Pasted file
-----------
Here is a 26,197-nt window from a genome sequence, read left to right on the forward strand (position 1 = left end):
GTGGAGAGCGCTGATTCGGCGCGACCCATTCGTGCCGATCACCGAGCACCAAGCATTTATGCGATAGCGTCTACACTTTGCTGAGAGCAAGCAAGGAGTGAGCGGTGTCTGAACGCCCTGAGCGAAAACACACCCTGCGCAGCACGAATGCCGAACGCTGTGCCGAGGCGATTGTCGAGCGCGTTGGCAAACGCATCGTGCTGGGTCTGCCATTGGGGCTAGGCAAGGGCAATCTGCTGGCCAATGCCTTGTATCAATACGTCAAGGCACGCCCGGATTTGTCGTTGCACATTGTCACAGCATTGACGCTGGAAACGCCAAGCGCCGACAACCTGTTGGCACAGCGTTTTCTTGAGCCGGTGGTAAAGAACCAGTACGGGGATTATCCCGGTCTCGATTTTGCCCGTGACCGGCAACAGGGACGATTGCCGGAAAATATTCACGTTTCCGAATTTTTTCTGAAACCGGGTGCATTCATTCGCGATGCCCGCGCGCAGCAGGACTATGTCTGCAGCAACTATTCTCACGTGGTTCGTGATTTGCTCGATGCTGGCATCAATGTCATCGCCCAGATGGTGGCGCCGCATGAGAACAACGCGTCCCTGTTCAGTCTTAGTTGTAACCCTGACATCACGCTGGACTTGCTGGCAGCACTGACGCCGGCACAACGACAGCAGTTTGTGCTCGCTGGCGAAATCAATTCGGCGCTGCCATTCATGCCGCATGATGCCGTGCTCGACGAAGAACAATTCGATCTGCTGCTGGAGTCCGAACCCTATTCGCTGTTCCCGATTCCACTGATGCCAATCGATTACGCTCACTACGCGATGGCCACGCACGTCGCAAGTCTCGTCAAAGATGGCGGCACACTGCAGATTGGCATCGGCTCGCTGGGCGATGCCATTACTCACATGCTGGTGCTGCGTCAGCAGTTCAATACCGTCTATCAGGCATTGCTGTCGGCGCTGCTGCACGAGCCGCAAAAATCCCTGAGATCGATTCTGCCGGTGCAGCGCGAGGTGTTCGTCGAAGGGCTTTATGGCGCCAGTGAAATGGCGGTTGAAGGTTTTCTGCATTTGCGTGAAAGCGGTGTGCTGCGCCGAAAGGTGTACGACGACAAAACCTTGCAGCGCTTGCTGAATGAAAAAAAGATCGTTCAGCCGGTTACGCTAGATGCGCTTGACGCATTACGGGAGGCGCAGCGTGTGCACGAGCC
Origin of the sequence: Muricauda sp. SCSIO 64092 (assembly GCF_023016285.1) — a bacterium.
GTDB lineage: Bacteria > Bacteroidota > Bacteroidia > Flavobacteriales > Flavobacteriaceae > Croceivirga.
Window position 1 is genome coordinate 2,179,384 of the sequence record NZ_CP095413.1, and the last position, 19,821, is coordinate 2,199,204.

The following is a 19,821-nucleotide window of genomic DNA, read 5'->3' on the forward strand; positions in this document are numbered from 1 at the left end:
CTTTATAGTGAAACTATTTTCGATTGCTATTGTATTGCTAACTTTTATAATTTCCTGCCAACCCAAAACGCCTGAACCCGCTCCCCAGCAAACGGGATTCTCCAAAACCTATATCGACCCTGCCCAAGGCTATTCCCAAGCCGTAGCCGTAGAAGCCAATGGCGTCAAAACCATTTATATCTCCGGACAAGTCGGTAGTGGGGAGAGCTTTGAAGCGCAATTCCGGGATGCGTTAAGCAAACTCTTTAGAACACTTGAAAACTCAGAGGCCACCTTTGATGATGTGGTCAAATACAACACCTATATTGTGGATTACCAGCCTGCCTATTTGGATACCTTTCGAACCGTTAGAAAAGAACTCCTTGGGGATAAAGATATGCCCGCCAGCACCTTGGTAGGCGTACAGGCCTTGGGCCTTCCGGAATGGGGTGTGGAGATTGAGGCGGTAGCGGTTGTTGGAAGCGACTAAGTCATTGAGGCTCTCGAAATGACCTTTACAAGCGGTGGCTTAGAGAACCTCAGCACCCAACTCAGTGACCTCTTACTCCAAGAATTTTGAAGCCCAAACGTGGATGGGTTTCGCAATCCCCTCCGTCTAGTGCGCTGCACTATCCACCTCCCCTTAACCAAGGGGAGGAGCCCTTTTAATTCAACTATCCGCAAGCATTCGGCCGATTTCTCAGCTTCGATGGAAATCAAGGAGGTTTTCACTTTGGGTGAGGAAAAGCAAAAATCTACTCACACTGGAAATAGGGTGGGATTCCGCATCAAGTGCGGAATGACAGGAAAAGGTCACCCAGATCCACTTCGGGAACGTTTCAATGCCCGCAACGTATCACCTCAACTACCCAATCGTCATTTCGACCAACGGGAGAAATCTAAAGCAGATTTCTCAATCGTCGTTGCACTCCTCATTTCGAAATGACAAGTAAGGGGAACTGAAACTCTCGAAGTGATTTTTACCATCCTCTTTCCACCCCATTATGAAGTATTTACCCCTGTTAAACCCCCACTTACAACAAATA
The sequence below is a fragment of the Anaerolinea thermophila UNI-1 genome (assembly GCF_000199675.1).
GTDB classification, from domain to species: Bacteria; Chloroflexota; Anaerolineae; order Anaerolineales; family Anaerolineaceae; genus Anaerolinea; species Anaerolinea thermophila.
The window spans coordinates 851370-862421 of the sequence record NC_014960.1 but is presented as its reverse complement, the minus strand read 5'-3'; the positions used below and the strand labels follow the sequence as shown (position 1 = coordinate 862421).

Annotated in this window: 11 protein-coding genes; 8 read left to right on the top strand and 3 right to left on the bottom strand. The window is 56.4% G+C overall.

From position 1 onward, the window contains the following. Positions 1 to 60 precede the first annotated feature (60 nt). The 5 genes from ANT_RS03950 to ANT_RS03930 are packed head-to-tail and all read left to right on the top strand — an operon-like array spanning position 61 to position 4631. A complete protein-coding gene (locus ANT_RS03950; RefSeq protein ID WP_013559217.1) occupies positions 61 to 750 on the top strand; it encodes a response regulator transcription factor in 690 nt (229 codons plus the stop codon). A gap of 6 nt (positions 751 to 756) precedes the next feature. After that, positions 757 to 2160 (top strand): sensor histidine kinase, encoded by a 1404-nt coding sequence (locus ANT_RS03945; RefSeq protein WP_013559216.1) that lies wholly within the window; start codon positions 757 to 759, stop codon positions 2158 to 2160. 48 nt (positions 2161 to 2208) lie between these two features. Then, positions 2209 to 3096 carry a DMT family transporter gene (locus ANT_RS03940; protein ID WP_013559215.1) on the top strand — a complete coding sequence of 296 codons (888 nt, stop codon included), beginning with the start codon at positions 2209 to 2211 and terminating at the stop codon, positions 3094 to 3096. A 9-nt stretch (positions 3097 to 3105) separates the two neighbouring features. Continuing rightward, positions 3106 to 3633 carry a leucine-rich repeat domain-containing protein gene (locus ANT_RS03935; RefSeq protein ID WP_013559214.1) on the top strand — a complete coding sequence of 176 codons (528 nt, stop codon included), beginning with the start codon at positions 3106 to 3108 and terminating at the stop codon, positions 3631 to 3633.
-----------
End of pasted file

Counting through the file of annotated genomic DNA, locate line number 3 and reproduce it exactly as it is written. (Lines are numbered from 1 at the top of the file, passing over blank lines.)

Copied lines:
Origin of the sequence: Muricauda sp. SCSIO 64092 (assembly GCF_023016285.1) — a bacterium.